Coalescence: the Sharing of Ancestry of Alleles


Coalescence is the process whereby alleles sampled from a population can be traced back to a single ancestor. When the variation that exists between the alleles is neutral in its effect on Darwinian fitness, the analysis of expected patterns in coalescent processes is simple, due to the independence of the phylogeny of the alleles from the mutational changes that they have undergone. The structure of this genealogy can reveal whether the population has been constant in size and whether it has been geographically subdivided. It can also suggest whether selection has operated, particularly if unexpected patterns are seen at individual genetic loci, and not genome‚Äźwide. However, due to the intrinsically stochastic nature of the coalescent process, inference of demographic changes from a coalescent analysis is difficult, particularly when only one or a few loci are examined.

Key Concepts:

  • Allelic DNA sequences sampled from a population share common ancestry and are connected by a phylogeny.

  • If DNA sequence variation is neutral with respect to natural selection, and if the population has been panmictic and of constant size, the expected phylogenies of alleles are easy to predict.

  • The coalescent process predicts the expected level and distribution of DNA sequence variation in populations.

  • The expected level of variation is determined by the product of the neutral mutation rate and the effective population size.

  • If data from wild populations differ from the expectations of the coalescent process, possible explanations include population subdivision, changes in population size and the action of natural selection.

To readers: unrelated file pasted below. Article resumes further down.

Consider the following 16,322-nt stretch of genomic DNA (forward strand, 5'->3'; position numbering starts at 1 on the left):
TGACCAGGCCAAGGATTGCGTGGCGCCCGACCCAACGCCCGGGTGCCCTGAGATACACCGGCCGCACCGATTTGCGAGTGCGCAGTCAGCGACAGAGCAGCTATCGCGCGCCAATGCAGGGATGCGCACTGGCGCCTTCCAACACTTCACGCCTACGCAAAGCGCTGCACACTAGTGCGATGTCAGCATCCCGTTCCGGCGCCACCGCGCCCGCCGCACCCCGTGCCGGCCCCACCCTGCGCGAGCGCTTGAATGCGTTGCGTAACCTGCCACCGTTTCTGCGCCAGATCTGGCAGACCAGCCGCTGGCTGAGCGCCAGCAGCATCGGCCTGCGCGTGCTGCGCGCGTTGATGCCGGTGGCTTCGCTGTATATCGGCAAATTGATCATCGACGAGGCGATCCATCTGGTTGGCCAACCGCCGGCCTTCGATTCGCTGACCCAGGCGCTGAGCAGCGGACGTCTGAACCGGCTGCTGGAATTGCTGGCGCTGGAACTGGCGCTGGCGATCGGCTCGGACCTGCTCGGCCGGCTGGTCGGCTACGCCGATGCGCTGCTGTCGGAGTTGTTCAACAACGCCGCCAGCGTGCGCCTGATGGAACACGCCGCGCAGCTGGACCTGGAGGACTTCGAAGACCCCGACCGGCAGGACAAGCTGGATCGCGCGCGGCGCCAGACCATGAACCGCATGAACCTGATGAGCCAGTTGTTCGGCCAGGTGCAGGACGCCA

• Recombination has the effect that the phylogenies of different genetic loci will be different, although they will be correlated if the loci are linked.

  • Although the demographic history of a population will influence the coalescent process and thus the variation in the alleles sampled from a population, the inherent stochasticity of the process makes it hard to infer demographic histories with confidence from genetic variation, especially if few loci are considered.

Keywords: population genetics; DNA; neutral evolution; polymorphism; gene genealogy

Figure 1.

A typical gene genealogy for five sampled alleles evolving following the neutral coalescent process.

Figure 2.

A gene genealogy showing a deep split and likely to result in a positive value of d.

Figure 3.

A star‐shaped gene genealogy resulting in a negative value of d.



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How to Cite close
Brookfield, John FY(Oct 2011) Coalescence: the Sharing of Ancestry of Alleles. In: eLS. John Wiley & Sons Ltd, Chichester. [doi: 10.1002/9780470015902.a0001775.pub2]